Delia Agúndez, Magdelena Padilla (soprano), Jesús María García Aréjula (baritone)
La Bellemont (Sara Ruiz (pardessus de viole, viola da gamba), Rafael Muñoz (archlute, theorbo), Laura Puerto (organ))
Johanna Rose (pardessus de viole)
rec. 16-18 November 2012, Auditorio del Complejo Cultural Residencial Fray Luis de León de Guadarrama, Madrid, Spain. DDD
Texts and translations included ITINERANT RECORDS IE001 [50:24]
François Couperin is best-known for his instrumental and
keyboard works. He also composed quite a number of vocal works, but
that part of his output remains in shadow with the exception of the
three Leçons de Ténèbres which count among the most renowned
vocal works for Passiontide. These also belong among the very few vocal
compositions from Couperin's pen which were printed during his
lifetime. Most of his vocal works are preserved in manuscript and it
is assumed that a considerable part of his output in this genre has
It is not known exactly why he wrote sacred music. In 1693 he was appointed
organiste du roi but it is unlikely that it was his duty to
compose vocal music for the royal chapel. However, it is generally assumed
that most of his sacred music was connected to the chapel and was written
between 1693 and 1715, the latter being the year of Louis XIV's
death. Most of the motets are of the petit motet genre, scored
for one or several solo voices and basso continuo, sometimes with two
additional melody parts, usually for violins. An example of the latter
is Ad te levavi oculos meos in which the two treble parts are
played here on pardessus de viole.
Most motets have para-liturgical texts. Venite exultemus is
written for a service to the Blessed Sacrament: the fourth section refers
to "eating Jesus' flesh" and "drinking the blood
of Christ". In the treatment of the text Couperin's motets
show the influence of the Italian style. It has been suggested that
he was inspired here by Marc-Antoine Charpentier, the most prominent
exponent of the Italian style in France in the late 17th century. In
this particular motet it comes to the fore in the exclamations in the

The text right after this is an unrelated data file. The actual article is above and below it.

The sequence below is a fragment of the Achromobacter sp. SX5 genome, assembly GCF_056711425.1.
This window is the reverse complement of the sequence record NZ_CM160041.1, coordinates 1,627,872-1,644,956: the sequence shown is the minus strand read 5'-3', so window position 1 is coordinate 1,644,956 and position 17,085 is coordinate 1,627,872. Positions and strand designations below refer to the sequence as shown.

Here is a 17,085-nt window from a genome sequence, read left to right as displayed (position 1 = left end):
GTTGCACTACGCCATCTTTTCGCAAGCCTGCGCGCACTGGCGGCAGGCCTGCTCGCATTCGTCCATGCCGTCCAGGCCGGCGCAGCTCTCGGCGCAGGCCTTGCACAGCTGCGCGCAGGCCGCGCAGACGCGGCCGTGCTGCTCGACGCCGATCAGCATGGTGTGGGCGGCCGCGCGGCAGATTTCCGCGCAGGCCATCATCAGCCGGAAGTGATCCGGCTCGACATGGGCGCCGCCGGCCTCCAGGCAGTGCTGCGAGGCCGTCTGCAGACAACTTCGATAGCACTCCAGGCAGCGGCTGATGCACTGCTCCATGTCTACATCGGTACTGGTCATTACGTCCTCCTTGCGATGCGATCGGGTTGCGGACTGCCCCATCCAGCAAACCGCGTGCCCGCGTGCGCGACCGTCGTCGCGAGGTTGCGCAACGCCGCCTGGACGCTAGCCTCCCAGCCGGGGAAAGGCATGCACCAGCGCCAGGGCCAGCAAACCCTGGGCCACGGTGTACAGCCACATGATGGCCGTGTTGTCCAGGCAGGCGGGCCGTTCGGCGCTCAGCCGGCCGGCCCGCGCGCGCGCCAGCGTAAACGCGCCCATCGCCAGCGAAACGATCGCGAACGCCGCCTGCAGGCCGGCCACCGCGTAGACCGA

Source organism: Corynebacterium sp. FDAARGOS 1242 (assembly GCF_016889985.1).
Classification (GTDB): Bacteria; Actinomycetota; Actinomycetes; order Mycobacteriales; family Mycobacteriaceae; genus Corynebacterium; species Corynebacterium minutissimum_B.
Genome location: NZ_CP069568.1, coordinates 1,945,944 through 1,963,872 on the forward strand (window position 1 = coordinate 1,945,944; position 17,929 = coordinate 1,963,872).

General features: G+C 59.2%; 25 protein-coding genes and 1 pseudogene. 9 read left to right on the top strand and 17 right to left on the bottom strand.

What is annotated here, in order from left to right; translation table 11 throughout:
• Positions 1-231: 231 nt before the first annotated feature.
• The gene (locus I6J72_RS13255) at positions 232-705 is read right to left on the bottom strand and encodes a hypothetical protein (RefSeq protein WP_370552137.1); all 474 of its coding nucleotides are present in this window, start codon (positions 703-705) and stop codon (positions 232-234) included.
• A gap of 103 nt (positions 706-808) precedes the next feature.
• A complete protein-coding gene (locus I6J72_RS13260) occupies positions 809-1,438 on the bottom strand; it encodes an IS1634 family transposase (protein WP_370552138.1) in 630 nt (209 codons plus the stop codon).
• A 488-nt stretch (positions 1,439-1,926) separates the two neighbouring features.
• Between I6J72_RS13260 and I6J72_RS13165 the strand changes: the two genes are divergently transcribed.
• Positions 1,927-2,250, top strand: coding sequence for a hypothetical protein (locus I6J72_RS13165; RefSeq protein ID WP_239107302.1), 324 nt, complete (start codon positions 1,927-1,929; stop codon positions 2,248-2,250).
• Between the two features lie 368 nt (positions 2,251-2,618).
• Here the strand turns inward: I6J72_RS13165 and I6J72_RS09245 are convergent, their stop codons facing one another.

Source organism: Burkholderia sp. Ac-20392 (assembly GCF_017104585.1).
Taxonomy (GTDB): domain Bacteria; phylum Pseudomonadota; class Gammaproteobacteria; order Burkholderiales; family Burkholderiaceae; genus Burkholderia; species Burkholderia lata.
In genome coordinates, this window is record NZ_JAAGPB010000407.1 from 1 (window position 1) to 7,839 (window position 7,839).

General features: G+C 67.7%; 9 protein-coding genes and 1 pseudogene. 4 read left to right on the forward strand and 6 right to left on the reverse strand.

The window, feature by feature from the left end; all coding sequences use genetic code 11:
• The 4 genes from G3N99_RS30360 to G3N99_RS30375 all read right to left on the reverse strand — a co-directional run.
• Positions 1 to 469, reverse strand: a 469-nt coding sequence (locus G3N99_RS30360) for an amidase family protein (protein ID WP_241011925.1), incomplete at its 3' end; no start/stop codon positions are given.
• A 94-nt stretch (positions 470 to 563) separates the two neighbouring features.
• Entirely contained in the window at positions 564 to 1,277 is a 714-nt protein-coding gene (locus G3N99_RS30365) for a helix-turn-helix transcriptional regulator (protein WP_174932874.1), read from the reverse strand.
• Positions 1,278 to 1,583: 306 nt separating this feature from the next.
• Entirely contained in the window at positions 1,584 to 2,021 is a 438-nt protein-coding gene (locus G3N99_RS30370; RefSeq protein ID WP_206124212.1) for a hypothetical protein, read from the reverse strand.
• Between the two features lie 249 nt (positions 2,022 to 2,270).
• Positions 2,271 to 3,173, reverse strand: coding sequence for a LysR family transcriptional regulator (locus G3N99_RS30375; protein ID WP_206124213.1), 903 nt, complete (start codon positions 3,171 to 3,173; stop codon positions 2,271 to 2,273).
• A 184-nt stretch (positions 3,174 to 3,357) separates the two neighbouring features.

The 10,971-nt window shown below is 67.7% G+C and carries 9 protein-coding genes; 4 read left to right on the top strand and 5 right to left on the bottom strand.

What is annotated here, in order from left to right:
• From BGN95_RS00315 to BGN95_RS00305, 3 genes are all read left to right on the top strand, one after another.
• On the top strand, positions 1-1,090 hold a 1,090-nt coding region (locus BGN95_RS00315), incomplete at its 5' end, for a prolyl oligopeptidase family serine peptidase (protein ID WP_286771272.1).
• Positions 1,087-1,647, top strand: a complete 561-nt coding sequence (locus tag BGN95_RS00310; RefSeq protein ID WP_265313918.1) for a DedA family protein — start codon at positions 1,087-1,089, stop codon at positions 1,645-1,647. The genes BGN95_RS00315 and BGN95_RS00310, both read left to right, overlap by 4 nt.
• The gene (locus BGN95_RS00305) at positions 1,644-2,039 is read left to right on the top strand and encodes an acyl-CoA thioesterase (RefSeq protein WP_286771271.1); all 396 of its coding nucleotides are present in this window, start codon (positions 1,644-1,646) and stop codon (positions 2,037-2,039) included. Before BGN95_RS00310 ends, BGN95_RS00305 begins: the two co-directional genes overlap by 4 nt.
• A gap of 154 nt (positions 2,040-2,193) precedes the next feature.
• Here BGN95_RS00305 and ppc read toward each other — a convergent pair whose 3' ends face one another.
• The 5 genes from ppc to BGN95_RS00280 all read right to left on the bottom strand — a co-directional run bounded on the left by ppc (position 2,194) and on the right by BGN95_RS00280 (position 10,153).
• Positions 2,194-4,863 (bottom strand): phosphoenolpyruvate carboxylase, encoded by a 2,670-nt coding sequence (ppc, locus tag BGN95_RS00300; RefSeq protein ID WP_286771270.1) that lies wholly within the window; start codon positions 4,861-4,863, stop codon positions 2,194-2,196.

third section: "Oh, immense love, oh, admirable banquet, oh, adorable
mystery". Couperin uses the interplay of the two soprano voices
effectively to express the content of this episode and its affects.
He does the same in the third Leçon de Ténèbres where he creates
harmonic progressions full of tension. Another specimen of Italian influence
is in the centre of Regina coeli laetare, a piece for Easter;
the second and third lines having the character of a recitative.
Ad te levavi oculos meos is a solo motet for bass. There is
a strong contrast between the first and the second sections. The opening
line, "Unto thee lift I up mine eyes", is set to an ascending
figure. The opening line of the second section marks the shift to a
rather dark mood: "Have mercy upon us, Lord". The doxology
is set to a dance rhythm. Domine salvum fac regem is on a text
which was very much a fixed part of the liturgy in the royal chapel.
The chapel's frescos contain an angel holding up the inscription
with these words: "Lord, save the King". Couperin's
motet opens with a descending tetrachord ostinato and closes with a
Some of Couperin's motets are written for the feast of a saint.
The programme of the present disc ends with a motet for St Augustine,
Jucunda vox Ecclesiae: "The joyful voice of the Church
Augustine's memory exults with joy for the greater glory of God".
It is for three voices and basso continuo and the joyful content is
very much reflected by Couperin's music, with an ingenious interplay
of the three voices.
As far as I know not all of Couperin's sacred works are available